Film

Prometheus

prometheus

It’s been over 30 years since that Alien burst out of John Hurt’s chest. Over three decades. In that time, we’ve seen quite a bit of that Alien. We’ve experienced the glorious (James Cameron’s Aliens) the mediocre (Alien3) the shoddy (Alien: Resurrection) and the inevitable spin-off (Alien Vs Predator, and its sequel). Frankly, it seemed that the invaluable cash cow had, finally, run out of milk.

Only one thing could reignite the stagnating series, and that was the return of Sir Ridley Scott to the director’s chair. And, after decades spent gallivanting in ancient Rome, medieval England, and crusade-ravaged France, Scott is going back to the future. The script landed in 2009, Scott went to work immediately. And, three years later, it’s ready. Is it a prequel to Alien? Is it a spin-off? It doesn’t matter. The point is, it’s marvellous.

Inevitably, there will be some who compare Prometheus to Alien, and many of them will (rightly) conclude that Alien is better. Scarier, darker, more original. Well, yes, but the thing about originality is that it’s difficult to recreate. Pretty much impossible, in fact. Prometheus instead concentrates on giving us everything else we could possibly wish for. It’s big, it’s bold, it’s brilliant.

Noomi Rapace’s central performance as Elizabeth Shaw has been criticised by some, seemingly on the sole basis that she isn’t Sigourney Weaver, but that’s not her fault. Rapace, so good in The Girl with the Dragon Tattoo, is great again here, turning in a gutsy performance that perfectly captures Shaw’s quandary between following her heart and following her brain. The rest of the cast also fare remarkably well. Logan-Marshall Green impresses as the arrogant Holloway, while Charlize Theron is commendably restrained as Vickers. The real star though, as it so often is, is Michael Fassbander. Layering his android David with resentment, jealousy, and malice, Fassbender perfectly captures David’s desperation at being viewed merely as an empty vessel, while himself feeling superior to his comrades.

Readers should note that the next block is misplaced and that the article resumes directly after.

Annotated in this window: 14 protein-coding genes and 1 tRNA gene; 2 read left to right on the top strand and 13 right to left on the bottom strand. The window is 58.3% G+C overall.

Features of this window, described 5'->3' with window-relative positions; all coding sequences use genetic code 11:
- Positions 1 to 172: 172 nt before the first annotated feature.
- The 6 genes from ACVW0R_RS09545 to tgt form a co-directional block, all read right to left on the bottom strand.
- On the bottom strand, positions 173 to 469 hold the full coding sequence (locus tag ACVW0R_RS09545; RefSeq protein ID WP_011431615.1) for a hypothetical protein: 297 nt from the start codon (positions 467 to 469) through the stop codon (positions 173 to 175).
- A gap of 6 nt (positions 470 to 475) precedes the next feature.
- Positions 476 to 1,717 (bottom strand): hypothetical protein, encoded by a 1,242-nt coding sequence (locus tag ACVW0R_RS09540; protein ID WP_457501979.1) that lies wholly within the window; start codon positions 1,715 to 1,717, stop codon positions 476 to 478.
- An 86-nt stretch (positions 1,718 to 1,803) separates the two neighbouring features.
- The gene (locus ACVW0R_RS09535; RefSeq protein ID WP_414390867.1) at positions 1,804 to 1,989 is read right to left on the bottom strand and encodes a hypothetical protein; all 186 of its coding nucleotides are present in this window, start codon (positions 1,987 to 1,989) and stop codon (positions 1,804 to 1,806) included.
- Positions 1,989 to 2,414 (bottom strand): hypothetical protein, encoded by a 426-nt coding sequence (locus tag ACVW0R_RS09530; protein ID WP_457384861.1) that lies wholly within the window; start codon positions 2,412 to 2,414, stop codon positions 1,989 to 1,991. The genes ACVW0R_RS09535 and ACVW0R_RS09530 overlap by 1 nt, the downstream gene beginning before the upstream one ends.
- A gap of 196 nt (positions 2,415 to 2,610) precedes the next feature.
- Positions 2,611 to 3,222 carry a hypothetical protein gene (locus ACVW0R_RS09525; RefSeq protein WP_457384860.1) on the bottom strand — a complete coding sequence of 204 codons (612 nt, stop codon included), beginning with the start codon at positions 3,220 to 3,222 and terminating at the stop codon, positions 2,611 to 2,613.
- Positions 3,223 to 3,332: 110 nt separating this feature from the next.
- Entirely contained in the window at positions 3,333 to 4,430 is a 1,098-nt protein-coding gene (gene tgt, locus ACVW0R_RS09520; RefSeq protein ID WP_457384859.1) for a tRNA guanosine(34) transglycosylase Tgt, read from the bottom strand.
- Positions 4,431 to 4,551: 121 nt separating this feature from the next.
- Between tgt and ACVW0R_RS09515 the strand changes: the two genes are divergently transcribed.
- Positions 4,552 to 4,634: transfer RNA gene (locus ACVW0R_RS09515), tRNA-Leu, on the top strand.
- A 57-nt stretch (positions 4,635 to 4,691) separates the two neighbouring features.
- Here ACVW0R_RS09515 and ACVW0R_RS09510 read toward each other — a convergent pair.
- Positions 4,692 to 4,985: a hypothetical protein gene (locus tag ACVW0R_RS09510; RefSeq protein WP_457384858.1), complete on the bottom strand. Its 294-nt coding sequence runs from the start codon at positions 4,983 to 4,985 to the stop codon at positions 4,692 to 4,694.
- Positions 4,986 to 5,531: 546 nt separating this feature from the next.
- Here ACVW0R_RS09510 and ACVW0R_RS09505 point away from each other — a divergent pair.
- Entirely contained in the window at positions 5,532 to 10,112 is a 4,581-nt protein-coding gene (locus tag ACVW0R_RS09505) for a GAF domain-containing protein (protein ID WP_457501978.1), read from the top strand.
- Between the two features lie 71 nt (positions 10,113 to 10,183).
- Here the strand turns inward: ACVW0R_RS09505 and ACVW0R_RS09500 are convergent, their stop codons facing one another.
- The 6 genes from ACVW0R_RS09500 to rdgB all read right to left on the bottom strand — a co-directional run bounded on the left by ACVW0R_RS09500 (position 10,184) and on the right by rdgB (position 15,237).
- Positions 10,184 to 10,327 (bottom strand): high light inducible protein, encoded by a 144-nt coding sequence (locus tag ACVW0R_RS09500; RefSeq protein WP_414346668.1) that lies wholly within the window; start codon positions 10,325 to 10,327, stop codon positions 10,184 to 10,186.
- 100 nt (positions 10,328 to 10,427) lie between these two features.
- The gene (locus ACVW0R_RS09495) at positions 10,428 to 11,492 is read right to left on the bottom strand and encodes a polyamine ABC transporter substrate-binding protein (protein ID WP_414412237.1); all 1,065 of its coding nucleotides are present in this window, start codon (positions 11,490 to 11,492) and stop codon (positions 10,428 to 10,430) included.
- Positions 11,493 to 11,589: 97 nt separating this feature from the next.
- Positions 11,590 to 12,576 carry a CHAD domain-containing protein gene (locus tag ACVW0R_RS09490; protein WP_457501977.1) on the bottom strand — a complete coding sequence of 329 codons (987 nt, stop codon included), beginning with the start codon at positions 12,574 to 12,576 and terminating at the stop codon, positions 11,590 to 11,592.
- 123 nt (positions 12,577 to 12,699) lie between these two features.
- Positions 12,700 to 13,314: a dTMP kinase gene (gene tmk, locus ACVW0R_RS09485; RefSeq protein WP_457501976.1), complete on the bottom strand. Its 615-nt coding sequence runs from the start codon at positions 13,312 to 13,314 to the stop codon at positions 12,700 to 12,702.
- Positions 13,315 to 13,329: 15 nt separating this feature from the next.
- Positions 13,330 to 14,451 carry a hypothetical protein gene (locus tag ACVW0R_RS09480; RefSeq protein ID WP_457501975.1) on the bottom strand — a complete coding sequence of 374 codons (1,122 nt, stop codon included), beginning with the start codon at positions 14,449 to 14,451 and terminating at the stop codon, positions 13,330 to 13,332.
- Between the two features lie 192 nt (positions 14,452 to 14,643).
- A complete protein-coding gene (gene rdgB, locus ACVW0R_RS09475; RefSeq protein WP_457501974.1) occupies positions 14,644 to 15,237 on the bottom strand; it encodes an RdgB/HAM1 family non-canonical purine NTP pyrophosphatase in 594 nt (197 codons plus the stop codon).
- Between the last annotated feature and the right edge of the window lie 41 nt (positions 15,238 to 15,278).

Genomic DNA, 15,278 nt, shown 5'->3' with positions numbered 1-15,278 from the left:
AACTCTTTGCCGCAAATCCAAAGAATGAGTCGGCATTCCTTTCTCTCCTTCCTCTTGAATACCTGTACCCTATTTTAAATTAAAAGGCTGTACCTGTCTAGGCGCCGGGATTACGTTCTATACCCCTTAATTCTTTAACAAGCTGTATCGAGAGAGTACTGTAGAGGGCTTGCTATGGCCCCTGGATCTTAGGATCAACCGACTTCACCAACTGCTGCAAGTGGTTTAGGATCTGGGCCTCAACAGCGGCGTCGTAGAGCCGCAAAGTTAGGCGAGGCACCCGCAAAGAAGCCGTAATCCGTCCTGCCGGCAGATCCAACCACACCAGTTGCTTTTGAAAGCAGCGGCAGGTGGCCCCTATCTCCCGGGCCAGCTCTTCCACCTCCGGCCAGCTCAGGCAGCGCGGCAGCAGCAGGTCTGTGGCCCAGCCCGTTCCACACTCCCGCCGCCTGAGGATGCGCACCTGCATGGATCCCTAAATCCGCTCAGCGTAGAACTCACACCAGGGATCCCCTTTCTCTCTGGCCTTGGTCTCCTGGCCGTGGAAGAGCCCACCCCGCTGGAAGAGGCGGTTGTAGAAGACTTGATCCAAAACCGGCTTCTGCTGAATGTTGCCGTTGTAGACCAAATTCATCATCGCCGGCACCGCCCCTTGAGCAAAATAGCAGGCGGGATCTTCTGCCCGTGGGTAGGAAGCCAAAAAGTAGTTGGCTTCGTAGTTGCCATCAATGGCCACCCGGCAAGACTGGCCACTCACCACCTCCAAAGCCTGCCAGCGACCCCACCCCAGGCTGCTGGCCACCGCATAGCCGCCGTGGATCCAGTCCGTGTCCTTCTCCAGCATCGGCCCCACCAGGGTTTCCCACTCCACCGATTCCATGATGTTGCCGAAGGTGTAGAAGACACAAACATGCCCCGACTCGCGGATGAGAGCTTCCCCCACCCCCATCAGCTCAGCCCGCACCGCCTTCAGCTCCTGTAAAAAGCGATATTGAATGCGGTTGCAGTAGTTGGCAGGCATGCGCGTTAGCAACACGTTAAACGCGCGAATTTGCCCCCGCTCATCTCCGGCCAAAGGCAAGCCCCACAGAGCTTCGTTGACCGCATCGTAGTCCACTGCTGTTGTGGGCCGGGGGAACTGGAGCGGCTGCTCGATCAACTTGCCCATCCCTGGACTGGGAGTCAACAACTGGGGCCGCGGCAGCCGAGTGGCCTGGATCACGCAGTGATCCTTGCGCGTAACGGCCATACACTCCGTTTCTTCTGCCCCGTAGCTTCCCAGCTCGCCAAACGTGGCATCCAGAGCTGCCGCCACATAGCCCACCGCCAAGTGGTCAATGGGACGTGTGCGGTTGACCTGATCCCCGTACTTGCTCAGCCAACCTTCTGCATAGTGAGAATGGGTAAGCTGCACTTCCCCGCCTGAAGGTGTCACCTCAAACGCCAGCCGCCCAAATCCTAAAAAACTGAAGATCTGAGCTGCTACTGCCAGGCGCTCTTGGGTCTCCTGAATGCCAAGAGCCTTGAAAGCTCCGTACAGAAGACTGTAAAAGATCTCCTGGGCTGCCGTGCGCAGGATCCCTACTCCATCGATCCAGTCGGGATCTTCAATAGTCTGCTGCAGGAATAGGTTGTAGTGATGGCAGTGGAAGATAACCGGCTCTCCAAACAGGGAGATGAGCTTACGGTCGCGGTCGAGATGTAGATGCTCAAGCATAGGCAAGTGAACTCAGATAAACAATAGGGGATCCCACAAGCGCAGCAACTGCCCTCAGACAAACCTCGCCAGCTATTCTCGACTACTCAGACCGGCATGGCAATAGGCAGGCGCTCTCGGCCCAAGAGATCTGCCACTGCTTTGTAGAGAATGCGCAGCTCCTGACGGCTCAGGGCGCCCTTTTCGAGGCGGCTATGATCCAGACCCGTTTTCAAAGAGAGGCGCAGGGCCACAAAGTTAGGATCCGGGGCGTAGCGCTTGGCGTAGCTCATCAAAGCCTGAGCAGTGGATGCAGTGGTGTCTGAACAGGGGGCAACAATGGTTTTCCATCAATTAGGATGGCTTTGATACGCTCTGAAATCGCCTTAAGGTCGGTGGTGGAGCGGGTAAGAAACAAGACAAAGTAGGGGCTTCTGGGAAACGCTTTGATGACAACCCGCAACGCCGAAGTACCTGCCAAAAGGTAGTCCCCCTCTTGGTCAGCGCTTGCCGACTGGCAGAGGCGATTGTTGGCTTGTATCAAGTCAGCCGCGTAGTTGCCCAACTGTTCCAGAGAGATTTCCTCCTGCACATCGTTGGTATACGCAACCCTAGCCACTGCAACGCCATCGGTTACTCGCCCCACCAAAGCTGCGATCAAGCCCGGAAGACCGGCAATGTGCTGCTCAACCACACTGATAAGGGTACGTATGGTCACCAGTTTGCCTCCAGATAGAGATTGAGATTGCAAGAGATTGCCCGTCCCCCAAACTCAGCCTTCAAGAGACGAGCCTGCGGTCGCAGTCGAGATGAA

A Science-Fiction movie, though, lives or dies by its set pieces. And, here, Prometheus flourishes. Taking full advantage of its rumoured $130m budget, Scott crams the first hour full of suspense, and the second full of incident. Part of the genius of the original two Alien movies was the brilliantly drawn-out opening, building the anticipation slowly until a bloody breaking point. It’s a template Scott follows to the letter here, and once the action starts, it doesn’t let up. A horrific Caesarean sequence (don’t ask) is truly gruesome and genuinely terrifying, while the finale is exhilarating in the extreme. Oh, and there’s also the most excruciating arm break scene since 127 Hours. Just warning you.

If there is a problem with Prometheus, it’s the plot. While we all, to some extent, know what fate will befall many of the central characters, it’s still way too predictable throughout. The characters’ stupidity and gung-ho approaches detract from their so-called intelligence somewhat. Furthermore, the central premise seems tenuous- never really clarifying the motive for the trip other than ‘because we can’. These are minor quibbles though.

Prometheus is the perfect prequel, answering some questions while leaving others tantalisingly unsolved. For those watching closely enough, there are also some delicious ironies to comprehend. Did humans unwittingly create Alien? Or did Alien’s predecessors create us? Either way, it’s visually superb, totally enthralling, and as tense as anything else around. Blockbuster of the summer? The Dark Knight Rises was yet to come…

****

 

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